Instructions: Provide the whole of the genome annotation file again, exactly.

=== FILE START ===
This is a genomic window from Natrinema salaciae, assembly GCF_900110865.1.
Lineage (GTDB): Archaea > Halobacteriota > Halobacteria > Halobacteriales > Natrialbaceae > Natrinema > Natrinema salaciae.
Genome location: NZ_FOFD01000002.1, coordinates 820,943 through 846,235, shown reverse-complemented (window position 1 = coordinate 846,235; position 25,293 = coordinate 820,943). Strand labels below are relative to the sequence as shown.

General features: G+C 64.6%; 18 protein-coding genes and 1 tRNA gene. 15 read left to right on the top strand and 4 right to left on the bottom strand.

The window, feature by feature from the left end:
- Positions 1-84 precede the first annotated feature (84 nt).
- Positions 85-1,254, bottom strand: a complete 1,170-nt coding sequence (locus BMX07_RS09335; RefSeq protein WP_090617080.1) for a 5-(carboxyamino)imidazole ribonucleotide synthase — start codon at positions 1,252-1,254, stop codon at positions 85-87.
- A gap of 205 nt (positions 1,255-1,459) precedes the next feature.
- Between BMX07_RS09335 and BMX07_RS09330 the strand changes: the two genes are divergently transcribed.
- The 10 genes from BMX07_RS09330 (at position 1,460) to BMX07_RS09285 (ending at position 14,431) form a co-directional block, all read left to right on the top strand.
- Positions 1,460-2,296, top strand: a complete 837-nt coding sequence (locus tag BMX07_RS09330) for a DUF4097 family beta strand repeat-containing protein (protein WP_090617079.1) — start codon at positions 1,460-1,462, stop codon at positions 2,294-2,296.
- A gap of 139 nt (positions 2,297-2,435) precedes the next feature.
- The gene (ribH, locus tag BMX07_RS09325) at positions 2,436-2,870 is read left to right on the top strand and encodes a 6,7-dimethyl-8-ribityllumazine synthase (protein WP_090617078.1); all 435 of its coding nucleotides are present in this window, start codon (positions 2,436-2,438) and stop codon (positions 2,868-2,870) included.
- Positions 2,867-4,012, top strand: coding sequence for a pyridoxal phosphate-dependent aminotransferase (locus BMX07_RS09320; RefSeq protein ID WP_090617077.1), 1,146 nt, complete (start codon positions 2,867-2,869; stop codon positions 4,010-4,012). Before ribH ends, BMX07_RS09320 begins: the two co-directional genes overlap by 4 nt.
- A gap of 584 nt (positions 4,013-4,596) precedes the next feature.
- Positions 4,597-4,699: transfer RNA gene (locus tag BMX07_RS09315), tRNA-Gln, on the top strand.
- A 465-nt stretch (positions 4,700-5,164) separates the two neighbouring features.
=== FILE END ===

This is a genomic window from Natrinema salaciae, assembly GCF_900110865.1.
Lineage (GTDB): Archaea > Halobacteriota > Halobacteria > Halobacteriales > Natrialbaceae > Natrinema > Natrinema salaciae.
Genome location: NZ_FOFD01000002.1, coordinates 820,943 through 846,235, shown reverse-complemented (window position 1 = coordinate 846,235; position 25,293 = coordinate 820,943). Strand labels below are relative to the sequence as shown.

General features: G+C 64.6%; 18 protein-coding genes and 1 tRNA gene. 15 read left to right on the top strand and 4 right to left on the bottom strand.

The window, feature by feature from the left end:
- Positions 1-84 precede the first annotated feature (84 nt).
- Positions 85-1,254, bottom strand: a complete 1,170-nt coding sequence (locus BMX07_RS09335; RefSeq protein WP_090617080.1) for a 5-(carboxyamino)imidazole ribonucleotide synthase — start codon at positions 1,252-1,254, stop codon at positions 85-87.
- A gap of 205 nt (positions 1,255-1,459) precedes the next feature.
- Between BMX07_RS09335 and BMX07_RS09330 the strand changes: the two genes are divergently transcribed.
- The 10 genes from BMX07_RS09330 (at position 1,460) to BMX07_RS09285 (ending at position 14,431) form a co-directional block, all read left to right on the top strand.
- Positions 1,460-2,296, top strand: a complete 837-nt coding sequence (locus tag BMX07_RS09330) for a DUF4097 family beta strand repeat-containing protein (protein WP_090617079.1) — start codon at positions 1,460-1,462, stop codon at positions 2,294-2,296.
- A gap of 139 nt (positions 2,297-2,435) precedes the next feature.
- The gene (ribH, locus tag BMX07_RS09325) at positions 2,436-2,870 is read left to right on the top strand and encodes a 6,7-dimethyl-8-ribityllumazine synthase (protein WP_090617078.1); all 435 of its coding nucleotides are present in this window, start codon (positions 2,436-2,438) and stop codon (positions 2,868-2,870) included.
- Positions 2,867-4,012, top strand: coding sequence for a pyridoxal phosphate-dependent aminotransferase (locus BMX07_RS09320; RefSeq protein ID WP_090617077.1), 1,146 nt, complete (start codon positions 2,867-2,869; stop codon positions 4,010-4,012). Before ribH ends, BMX07_RS09320 begins: the two co-directional genes overlap by 4 nt.
- A gap of 584 nt (positions 4,013-4,596) precedes the next feature.
- Positions 4,597-4,699: transfer RNA gene (locus tag BMX07_RS09315), tRNA-Gln, on the top strand.
- A 465-nt stretch (positions 4,700-5,164) separates the two neighbouring features.